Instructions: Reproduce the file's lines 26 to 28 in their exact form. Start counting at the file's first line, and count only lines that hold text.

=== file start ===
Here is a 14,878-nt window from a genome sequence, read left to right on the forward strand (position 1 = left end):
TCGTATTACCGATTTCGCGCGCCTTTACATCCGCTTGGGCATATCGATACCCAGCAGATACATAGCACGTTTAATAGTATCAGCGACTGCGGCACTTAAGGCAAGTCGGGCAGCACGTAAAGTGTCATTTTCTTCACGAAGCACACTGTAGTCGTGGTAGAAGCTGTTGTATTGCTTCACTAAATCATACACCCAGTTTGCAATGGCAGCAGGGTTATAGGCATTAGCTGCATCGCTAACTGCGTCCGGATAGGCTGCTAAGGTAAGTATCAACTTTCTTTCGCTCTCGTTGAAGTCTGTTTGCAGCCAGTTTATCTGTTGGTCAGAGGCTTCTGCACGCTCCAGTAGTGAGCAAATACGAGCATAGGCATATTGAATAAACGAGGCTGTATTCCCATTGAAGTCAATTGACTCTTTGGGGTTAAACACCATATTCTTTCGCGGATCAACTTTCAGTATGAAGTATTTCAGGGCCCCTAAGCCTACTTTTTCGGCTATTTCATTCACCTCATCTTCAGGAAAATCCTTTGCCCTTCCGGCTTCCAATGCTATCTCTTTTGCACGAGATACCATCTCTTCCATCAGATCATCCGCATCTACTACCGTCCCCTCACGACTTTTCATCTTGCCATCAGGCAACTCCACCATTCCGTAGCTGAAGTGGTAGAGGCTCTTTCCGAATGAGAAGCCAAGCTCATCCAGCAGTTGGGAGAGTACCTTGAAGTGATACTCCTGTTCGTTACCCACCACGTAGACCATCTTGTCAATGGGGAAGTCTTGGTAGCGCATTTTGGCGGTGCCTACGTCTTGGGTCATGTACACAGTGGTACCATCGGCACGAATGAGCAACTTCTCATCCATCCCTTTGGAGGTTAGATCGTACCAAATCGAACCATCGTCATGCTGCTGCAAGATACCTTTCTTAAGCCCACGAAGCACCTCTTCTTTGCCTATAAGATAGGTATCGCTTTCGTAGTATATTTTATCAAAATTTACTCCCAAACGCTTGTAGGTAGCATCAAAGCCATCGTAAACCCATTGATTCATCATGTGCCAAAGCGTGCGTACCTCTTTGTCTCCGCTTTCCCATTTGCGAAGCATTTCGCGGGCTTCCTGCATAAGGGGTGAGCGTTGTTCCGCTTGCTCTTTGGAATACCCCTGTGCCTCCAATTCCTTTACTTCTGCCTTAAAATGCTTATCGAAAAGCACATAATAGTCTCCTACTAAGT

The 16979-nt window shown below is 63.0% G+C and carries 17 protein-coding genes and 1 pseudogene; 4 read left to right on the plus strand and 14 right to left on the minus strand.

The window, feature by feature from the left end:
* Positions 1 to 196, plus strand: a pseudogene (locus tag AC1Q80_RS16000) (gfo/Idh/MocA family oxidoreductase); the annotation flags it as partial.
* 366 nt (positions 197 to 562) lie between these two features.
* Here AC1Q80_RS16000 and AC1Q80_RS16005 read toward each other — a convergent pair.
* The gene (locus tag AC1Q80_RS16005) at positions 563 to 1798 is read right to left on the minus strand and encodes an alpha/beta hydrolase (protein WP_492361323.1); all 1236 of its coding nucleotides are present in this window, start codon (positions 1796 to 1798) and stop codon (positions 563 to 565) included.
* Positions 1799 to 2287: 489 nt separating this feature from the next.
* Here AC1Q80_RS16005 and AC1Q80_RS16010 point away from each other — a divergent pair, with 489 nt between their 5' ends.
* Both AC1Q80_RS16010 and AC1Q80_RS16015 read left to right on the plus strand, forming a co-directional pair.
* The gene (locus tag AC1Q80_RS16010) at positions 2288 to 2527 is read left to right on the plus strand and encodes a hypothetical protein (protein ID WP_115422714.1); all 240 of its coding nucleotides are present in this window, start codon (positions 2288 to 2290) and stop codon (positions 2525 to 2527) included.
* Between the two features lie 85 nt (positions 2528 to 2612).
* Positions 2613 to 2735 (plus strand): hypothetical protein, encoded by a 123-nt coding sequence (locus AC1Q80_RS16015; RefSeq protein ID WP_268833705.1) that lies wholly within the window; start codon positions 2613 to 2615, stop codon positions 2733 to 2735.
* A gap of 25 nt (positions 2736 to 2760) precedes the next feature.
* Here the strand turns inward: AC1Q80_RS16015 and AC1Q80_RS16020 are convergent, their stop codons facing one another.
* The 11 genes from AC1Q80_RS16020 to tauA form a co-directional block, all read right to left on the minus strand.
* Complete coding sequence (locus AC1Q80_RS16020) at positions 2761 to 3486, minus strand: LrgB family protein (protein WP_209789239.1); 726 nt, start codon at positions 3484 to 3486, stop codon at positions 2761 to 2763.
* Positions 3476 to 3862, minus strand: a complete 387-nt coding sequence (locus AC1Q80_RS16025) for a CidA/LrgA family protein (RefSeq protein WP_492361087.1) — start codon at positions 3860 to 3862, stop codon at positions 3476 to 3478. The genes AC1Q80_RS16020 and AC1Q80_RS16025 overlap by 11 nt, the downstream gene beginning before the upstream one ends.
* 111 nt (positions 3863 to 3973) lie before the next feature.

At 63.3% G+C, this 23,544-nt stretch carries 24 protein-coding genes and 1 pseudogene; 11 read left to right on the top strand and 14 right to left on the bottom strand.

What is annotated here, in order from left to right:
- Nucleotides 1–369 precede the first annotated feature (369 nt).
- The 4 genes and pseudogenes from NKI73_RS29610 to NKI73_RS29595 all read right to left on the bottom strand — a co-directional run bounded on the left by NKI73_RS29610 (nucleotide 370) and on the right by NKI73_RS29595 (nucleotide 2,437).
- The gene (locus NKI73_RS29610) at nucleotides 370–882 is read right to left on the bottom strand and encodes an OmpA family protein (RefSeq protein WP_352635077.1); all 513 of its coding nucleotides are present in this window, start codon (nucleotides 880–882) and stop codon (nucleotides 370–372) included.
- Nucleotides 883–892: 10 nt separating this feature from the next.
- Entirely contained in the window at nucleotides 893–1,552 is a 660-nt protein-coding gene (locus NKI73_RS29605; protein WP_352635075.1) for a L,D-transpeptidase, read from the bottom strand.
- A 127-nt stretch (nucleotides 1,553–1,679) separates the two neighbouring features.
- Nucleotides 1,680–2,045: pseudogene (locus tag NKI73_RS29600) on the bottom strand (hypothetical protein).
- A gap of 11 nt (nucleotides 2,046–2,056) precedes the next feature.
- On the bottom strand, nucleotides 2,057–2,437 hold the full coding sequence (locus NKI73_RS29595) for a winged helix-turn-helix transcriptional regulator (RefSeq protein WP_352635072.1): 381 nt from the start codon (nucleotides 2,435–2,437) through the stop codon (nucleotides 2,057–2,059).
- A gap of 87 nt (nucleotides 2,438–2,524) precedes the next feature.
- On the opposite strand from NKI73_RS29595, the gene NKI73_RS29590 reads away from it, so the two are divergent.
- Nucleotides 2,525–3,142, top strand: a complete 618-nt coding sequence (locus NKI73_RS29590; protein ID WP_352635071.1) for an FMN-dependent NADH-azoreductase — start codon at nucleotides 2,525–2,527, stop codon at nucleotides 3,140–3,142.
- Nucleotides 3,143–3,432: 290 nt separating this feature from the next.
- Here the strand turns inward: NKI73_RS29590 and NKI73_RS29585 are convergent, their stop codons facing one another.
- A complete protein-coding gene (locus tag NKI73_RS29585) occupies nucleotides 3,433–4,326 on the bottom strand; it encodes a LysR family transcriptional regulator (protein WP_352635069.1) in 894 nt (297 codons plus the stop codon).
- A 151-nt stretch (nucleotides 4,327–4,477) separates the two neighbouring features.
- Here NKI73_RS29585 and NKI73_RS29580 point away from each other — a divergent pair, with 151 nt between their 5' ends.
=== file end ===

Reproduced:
- Nucleotides 883–892: 10 nt separating this feature from the next.
- Entirely contained in the window at nucleotides 893–1,552 is a 660-nt protein-coding gene (locus NKI73_RS29605; protein WP_352635075.1) for a L,D-transpeptidase, read from the bottom strand.
- A 127-nt stretch (nucleotides 1,553–1,679) separates the two neighbouring features.